U.S. deficit prediction lowered but expected to set record
WASHINGTON — The Obama administration on Friday trimmed its estimate of the federal budget deficit for this year but said the weak economy had led it to increase its deficit projection for next year.
The White House’s Office of Management and Budget projected that the deficit for the fiscal year ending Sept. 30 would be $1.47 trillion, $84 billion lower than it estimated in February — but still a record in dollar terms. Much of the reduction stemmed from lower than anticipated outlays for unemployment insurance.
Measured as a percentage of total economic output — the gauge that economists say is most meaningful — the deficit would be 10 percent of gross domestic product. That is about the same as last year, a level that can’t be sustained over the long run without endangering the economy, but well below the records set during World War II.
For next year, the White House projected a deficit of $1.42 trillion, $150 billion more than it had estimated in February. Next year’s projected deficit would be 9.2 percent of the economy.
The new estimates also predict that unemployment will drop only slightly next year, to 9 percent from 9.5 percent now. The jobless rate is expected to fall to 8.1 percent in 2012, the report said.
“The economy is still struggling; too many Americans are still out of work, and the nation’s long-term fiscal trajectory is unsustainable, threatening future prosperity,” the report said.
For President Barack Obama, the faltering economy combined with the huge deficit may be a political liability, possibly posing a short-term threat to the Democratic majority in Congress, and a long-term threat to his own prospects for re-election in 2012.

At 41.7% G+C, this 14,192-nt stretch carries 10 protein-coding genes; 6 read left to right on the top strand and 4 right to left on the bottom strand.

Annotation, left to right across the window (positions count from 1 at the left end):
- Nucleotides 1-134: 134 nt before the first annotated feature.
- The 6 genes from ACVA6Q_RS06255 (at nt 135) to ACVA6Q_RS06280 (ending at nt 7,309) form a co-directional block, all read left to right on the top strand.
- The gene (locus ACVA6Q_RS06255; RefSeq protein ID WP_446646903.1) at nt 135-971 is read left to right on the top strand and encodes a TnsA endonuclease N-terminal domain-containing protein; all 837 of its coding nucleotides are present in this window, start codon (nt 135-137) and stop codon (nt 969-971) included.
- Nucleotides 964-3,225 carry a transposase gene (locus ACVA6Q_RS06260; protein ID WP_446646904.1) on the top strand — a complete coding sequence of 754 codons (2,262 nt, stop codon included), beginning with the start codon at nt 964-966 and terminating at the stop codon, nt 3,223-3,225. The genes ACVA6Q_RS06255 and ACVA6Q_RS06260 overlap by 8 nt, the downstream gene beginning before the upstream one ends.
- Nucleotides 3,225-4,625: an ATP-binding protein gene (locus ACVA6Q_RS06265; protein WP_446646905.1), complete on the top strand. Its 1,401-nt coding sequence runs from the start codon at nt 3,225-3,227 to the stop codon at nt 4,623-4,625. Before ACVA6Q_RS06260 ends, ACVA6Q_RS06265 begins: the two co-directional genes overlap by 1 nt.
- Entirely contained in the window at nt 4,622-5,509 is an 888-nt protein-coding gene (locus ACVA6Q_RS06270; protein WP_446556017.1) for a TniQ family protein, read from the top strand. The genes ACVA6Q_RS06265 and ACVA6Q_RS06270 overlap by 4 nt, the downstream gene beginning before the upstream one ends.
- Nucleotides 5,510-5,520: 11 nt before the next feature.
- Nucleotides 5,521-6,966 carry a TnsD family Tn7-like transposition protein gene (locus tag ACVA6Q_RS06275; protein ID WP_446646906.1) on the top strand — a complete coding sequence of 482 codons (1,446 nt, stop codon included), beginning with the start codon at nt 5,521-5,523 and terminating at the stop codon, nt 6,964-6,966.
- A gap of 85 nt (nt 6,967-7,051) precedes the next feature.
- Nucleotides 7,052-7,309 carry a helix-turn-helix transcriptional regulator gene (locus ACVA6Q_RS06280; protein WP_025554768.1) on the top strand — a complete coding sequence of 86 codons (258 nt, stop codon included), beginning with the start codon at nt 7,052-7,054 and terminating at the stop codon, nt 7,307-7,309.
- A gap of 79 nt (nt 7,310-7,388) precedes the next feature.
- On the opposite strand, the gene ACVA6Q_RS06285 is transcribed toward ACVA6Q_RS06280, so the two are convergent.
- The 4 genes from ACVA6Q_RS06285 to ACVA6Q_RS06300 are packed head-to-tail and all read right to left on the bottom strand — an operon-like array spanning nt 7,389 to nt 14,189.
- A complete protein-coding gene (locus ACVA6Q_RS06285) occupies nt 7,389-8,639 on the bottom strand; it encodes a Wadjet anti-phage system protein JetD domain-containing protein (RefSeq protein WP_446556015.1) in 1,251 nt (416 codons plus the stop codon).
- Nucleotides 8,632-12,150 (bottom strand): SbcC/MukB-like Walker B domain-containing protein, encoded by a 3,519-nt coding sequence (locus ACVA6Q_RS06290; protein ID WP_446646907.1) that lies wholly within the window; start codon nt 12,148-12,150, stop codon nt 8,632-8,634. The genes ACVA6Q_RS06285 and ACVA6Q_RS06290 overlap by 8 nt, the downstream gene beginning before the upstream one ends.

Republicans were quick to jump on the revised budget numbers to criticize the president’s policy, including the stimulus package and other government spending, which many blame for the ballooning deficit.
“Our way of life is being threatened by an economy with too much debt because of a government that spends too much and taxes too much,” said Rep. Eric Cantor, R-Va. “Republicans are ready to govern and put a check on the Obama administration’s unprecedented spending binge so that Americas can get back to work and our children have more opportunity, not a bigger bill because our generation failed to lead responsibly.”
Democrats quickly sought to remind voters that the budget gap is due primarily to the effects of the recession, which depressed tax revenue and forced policymakers to throw hundreds of billions of dollars into economic rescue programs.
“That federal response, including actions by the Federal Reserve, efforts to stabilize the financial sector started by the Bush administration, and last year’s economic recovery package, has successfully pulled the economy back from the brink,” said Sen. Kent Conrad, D-N.D. “Although the economy remains fragile and the unemployment rate is still far too high, economic and job growth have begun to return.”